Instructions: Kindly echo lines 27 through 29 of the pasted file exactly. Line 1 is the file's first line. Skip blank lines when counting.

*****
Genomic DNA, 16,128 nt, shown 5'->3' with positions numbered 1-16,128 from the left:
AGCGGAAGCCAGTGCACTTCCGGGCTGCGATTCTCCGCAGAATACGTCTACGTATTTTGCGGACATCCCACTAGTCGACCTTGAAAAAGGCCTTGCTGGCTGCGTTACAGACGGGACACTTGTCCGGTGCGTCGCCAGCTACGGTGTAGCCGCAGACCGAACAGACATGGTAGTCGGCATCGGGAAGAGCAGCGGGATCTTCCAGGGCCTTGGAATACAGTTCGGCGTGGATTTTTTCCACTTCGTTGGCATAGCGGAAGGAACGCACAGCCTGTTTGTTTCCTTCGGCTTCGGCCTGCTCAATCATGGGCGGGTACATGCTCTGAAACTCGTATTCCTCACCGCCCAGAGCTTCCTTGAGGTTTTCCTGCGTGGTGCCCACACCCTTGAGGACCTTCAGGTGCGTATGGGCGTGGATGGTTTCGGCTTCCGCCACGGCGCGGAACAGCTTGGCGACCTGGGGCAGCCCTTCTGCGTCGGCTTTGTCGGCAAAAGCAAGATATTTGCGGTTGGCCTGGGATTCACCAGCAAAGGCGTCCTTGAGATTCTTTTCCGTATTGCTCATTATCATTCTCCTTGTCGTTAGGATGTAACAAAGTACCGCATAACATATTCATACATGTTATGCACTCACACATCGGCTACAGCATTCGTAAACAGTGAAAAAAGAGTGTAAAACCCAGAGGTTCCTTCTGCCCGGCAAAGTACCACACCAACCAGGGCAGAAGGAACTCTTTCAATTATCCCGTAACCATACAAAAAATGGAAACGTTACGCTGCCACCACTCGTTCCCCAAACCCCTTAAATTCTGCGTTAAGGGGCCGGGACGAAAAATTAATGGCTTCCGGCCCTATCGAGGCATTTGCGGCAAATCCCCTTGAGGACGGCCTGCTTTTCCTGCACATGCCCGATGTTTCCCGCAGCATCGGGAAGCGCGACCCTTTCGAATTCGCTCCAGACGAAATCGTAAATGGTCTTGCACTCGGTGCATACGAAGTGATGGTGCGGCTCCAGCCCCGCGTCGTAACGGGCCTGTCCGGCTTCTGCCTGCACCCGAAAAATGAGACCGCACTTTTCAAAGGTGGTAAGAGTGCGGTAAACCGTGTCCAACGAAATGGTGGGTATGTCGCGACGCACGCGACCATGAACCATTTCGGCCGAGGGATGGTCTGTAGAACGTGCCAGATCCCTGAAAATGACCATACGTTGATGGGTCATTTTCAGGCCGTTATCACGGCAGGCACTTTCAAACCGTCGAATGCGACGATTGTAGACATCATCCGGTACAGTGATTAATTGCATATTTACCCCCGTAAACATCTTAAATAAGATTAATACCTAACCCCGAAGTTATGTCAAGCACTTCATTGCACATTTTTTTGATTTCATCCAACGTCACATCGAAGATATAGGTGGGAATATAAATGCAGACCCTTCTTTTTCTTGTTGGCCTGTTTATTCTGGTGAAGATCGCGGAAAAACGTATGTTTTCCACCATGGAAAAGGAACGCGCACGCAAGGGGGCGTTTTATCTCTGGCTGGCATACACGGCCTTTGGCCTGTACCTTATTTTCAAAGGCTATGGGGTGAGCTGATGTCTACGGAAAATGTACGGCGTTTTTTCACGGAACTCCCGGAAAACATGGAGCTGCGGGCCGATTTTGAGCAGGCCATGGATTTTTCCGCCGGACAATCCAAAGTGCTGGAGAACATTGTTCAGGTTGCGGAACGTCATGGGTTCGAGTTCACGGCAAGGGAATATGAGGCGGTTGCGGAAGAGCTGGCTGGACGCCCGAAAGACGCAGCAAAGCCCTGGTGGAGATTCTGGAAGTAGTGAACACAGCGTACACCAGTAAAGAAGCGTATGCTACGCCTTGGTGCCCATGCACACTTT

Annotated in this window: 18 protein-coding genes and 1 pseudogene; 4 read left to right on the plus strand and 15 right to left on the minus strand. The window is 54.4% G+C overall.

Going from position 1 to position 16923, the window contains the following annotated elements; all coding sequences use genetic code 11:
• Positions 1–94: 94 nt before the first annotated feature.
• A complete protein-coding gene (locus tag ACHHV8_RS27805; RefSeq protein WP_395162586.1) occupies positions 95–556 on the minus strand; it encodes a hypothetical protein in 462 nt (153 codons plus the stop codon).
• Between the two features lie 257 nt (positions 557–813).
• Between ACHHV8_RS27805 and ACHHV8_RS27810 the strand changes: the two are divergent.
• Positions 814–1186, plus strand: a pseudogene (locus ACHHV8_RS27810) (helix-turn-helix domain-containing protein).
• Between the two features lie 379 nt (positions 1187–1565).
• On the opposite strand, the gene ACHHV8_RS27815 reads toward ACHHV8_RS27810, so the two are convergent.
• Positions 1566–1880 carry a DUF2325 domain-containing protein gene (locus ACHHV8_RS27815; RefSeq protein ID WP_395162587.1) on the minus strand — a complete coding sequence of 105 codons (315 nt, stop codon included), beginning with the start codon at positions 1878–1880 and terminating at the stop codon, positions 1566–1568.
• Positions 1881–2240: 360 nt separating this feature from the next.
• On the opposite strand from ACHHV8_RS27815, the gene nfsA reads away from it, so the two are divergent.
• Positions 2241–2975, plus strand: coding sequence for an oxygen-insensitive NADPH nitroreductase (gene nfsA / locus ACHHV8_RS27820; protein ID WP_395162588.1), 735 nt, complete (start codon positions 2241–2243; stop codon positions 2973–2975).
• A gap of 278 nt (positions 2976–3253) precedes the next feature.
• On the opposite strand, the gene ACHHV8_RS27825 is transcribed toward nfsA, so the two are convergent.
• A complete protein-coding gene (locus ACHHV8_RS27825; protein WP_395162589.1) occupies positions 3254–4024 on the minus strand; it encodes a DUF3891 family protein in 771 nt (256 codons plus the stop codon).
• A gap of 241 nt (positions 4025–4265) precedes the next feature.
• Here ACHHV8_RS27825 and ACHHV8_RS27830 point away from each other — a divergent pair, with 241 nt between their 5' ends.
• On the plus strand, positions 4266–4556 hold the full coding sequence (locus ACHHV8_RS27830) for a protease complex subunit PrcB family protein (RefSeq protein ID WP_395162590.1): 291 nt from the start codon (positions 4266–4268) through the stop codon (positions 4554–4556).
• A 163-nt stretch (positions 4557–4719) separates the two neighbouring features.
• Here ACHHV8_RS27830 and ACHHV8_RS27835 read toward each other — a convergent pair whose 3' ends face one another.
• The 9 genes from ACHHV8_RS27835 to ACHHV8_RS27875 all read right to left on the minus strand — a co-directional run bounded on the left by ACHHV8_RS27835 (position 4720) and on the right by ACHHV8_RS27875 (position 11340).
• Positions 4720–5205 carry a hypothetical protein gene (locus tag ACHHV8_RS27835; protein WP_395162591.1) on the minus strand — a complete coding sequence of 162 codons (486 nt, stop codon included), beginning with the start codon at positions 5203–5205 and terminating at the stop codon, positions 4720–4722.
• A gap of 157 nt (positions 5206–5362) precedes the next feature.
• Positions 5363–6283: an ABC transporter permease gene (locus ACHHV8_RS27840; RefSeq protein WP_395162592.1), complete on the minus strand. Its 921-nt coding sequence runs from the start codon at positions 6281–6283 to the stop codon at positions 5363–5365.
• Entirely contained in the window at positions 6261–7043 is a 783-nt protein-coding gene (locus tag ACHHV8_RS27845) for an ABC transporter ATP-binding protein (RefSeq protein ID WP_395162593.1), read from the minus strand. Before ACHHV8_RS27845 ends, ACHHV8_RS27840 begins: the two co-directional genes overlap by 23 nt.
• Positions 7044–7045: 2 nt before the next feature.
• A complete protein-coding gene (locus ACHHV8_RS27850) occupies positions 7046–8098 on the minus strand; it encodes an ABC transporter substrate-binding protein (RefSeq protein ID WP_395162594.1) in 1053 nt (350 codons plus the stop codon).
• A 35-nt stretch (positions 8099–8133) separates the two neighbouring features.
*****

• Positions 5363–6283: an ABC transporter permease gene (locus ACHHV8_RS27840; RefSeq protein WP_395162592.1), complete on the minus strand. Its 921-nt coding sequence runs from the start codon at positions 6281–6283 to the stop codon at positions 5363–5365.
• Entirely contained in the window at positions 6261–7043 is a 783-nt protein-coding gene (locus tag ACHHV8_RS27845) for an ABC transporter ATP-binding protein (RefSeq protein ID WP_395162593.1), read from the minus strand. Before ACHHV8_RS27845 ends, ACHHV8_RS27840 begins: the two co-directional genes overlap by 23 nt.
• Positions 7044–7045: 2 nt before the next feature.